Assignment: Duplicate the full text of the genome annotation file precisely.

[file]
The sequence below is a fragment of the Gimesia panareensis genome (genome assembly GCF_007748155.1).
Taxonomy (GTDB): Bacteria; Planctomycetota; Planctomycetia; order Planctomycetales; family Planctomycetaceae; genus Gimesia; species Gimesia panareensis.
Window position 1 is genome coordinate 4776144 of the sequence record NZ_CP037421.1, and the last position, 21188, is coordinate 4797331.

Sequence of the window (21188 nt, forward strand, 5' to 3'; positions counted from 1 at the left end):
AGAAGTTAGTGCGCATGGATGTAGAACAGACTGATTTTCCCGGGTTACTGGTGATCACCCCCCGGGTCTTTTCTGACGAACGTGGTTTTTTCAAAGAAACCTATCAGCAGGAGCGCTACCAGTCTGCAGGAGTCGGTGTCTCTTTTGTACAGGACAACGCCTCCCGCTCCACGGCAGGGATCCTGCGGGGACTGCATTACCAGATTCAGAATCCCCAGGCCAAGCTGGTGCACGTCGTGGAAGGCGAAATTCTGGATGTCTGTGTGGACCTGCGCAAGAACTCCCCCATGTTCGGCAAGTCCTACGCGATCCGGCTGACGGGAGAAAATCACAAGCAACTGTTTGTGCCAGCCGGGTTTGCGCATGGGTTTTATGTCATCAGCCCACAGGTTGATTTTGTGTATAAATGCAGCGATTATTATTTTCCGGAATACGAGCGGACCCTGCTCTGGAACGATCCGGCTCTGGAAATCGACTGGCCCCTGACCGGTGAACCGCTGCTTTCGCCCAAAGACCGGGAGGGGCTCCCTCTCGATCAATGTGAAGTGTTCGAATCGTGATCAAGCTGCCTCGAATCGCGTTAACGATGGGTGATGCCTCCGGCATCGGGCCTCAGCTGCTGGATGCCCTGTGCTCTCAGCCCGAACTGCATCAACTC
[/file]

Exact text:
The sequence below is a fragment of the Gimesia panareensis genome (genome assembly GCF_007748155.1).
Taxonomy (GTDB): Bacteria; Planctomycetota; Planctomycetia; order Planctomycetales; family Planctomycetaceae; genus Gimesia; species Gimesia panareensis.
Window position 1 is genome coordinate 4776144 of the sequence record NZ_CP037421.1, and the last position, 21188, is coordinate 4797331.

Sequence of the window (21188 nt, forward strand, 5' to 3'; positions counted from 1 at the left end):
AGAAGTTAGTGCGCATGGATGTAGAACAGACTGATTTTCCCGGGTTACTGGTGATCACCCCCCGGGTCTTTTCTGACGAACGTGGTTTTTTCAAAGAAACCTATCAGCAGGAGCGCTACCAGTCTGCAGGAGTCGGTGTCTCTTTTGTACAGGACAACGCCTCCCGCTCCACGGCAGGGATCCTGCGGGGACTGCATTACCAGATTCAGAATCCCCAGGCCAAGCTGGTGCACGTCGTGGAAGGCGAAATTCTGGATGTCTGTGTGGACCTGCGCAAGAACTCCCCCATGTTCGGCAAGTCCTACGCGATCCGGCTGACGGGAGAAAATCACAAGCAACTGTTTGTGCCAGCCGGGTTTGCGCATGGGTTTTATGTCATCAGCCCACAGGTTGATTTTGTGTATAAATGCAGCGATTATTATTTTCCGGAATACGAGCGGACCCTGCTCTGGAACGATCCGGCTCTGGAAATCGACTGGCCCCTGACCGGTGAACCGCTGCTTTCGCCCAAAGACCGGGAGGGGCTCCCTCTCGATCAATGTGAAGTGTTCGAATCGTGATCAAGCTGCCTCGAATCGCGTTAACGATGGGTGATGCCTCCGGCATCGGGCCTCAGCTGCTGGATGCCCTGTGCTCTCAGCCCGAACTGCATCAACTC